When you pay for something with a debit card, the money for that transaction comes directly out of your checking or savings account, but you're spared the hassle of writing a check or worrying about whether you have enough cash in your wallet.
While convenience is the main advantage of using a debit card, there's another big one, too: With debit cards, you can't slide into debt like you can with a credit card. You have the ease of paying with plastic, which allows you to make online purchases, and most banks will let you log in online to track your purchases, but you're spared the monthly bill -- and you'll never pay interest because you're spending money you already have.
Does a debit card cost money?
Debit cards are free or very inexpensive to use, provided you know how to use them. Here are ways using a debit card can cost money -- and how to avoid paying:
Account maintenance fees
Debit cards are usually a perk of checking accounts, and maintaining those accounts may require a monthly fee of roughly $10 to $15. At many banks, these fees are waived if you maintain a certain minimum monthly balance or authorize direct deposits into your account.
You'll also want to consider other typical banking fees, such as overdraft fees (also known as insufficient funds fees). They can pack a punch if you attempt to withdraw or spend more money than you actually have in your account, whether that's with your debit card or otherwise.
Debit cards also function as ATM cards, so you can use them to get cash even when your bank is closed. There's no charge for this convenience as long as you use ATMs within your bank's network. If you go out of network, though, you could face a fee of about $4 or $5 to withdraw your money.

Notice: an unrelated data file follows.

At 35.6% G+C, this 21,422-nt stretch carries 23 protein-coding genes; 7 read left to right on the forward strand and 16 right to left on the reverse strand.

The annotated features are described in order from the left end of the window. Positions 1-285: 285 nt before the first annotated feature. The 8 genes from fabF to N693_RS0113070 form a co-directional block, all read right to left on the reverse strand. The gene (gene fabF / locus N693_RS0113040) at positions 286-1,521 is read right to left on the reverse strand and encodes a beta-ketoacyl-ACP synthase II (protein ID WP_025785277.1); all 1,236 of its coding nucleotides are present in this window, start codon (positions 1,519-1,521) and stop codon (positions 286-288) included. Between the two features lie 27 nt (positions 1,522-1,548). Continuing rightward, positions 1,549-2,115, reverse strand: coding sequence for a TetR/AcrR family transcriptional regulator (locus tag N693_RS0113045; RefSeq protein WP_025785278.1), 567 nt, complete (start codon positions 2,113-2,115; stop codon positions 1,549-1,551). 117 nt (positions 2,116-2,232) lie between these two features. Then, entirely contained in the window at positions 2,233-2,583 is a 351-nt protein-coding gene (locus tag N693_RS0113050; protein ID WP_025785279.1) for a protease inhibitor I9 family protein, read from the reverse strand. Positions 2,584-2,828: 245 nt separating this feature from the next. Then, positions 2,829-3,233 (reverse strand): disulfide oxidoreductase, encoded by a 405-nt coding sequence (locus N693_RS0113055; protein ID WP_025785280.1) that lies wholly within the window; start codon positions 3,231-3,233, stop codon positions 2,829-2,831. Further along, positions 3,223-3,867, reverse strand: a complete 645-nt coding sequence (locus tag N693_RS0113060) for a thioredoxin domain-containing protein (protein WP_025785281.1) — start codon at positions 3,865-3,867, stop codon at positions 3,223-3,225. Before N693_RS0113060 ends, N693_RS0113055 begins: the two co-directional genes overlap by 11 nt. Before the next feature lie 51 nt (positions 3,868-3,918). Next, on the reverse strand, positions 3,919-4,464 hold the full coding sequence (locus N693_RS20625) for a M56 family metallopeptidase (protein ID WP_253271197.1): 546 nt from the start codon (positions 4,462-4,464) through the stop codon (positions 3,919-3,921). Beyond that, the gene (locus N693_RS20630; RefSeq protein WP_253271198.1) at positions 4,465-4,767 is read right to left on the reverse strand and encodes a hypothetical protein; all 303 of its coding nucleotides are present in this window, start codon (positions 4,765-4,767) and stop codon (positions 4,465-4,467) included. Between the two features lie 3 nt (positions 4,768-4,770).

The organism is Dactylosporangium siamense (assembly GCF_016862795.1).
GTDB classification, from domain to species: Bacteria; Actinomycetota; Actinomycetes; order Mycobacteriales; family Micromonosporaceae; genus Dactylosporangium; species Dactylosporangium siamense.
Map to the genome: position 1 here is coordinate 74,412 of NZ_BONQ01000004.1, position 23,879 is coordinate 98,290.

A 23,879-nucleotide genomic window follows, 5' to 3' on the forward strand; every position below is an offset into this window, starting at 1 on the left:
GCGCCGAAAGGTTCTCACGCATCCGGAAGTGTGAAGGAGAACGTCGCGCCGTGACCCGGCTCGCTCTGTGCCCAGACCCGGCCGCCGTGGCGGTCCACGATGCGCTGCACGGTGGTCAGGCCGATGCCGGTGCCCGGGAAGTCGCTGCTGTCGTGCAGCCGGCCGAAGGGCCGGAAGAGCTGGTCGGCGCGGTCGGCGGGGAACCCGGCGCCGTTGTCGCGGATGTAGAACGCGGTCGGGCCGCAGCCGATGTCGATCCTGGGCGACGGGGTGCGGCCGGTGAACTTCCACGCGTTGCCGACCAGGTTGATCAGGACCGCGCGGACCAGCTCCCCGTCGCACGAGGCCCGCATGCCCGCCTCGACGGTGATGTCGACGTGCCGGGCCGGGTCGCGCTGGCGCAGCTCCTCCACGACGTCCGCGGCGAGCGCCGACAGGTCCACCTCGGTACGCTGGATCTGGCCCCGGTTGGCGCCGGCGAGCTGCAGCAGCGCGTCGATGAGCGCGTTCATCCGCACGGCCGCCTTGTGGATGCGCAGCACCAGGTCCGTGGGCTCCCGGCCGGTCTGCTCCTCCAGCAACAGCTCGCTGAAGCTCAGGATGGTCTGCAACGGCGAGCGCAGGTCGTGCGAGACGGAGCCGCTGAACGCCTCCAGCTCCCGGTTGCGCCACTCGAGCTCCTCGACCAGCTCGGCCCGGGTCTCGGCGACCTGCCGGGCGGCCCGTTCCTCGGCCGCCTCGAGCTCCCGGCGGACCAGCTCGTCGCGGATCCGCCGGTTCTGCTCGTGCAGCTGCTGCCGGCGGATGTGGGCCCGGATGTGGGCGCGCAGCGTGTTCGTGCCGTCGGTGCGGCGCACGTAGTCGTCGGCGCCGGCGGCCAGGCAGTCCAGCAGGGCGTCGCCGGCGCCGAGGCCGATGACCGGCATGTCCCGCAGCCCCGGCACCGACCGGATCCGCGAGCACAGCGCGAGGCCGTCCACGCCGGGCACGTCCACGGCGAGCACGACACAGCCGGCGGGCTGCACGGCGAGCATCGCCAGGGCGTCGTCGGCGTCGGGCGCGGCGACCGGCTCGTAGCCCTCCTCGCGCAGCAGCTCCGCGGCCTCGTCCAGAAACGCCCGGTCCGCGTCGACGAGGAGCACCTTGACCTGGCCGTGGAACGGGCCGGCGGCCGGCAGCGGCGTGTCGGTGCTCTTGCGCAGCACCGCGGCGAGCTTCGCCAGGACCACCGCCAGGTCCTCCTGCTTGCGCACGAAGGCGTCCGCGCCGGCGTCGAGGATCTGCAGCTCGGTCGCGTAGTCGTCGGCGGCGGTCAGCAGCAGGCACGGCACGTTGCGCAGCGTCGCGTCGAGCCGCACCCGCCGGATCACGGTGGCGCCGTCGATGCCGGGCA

Finally, you may pay a small fee for each transaction if you use your debit card with a 4-digit PIN, or personal identification number, instead of your signature. That's because your transaction is routed via the banking network instead of a Visa or Mastercard network, and some of that cost may be passed back to you.
The retailer typically eats the cost of signature transactions. So keep that in mind next time you're asked, "Debit or credit?"
Debit cards vs. credit cards
On the surface, debit cards and credit cards seem quite similar. After all, both are accepted practically anywhere, and both sport some of the most iconic names in payments, like Visa or Mastercard.
However, there are many major differences between the two, including:
It's your money
When you swipe a debit card, you're making a purchase with your own money because your debit card is a direct link to your bank account. With a credit card, you're essentially taking out a loan from your card issuer that you pledge to repay.
You won't owe a monthly bill since you're using your own money with a debit card. With a credit card, you must make a minimum payment on your balance every month. And if you don't pay off the entire balance each month, you'll also pay interest.
With a debit card, you're limited only by how much money you have in your bank account. Credit card issuers will set a certain credit limit partially based on how creditworthy they think you are and increase it over time if you use the card responsibly.
A debit card is typically an included benefit of most checking accounts and, in some cases, savings accounts. A debit card can be yours as long as you don't have a checkered banking history. However, a credit card requires a lengthier application that includes a credit check. If your credit score is low, you may not qualify for most credit cards.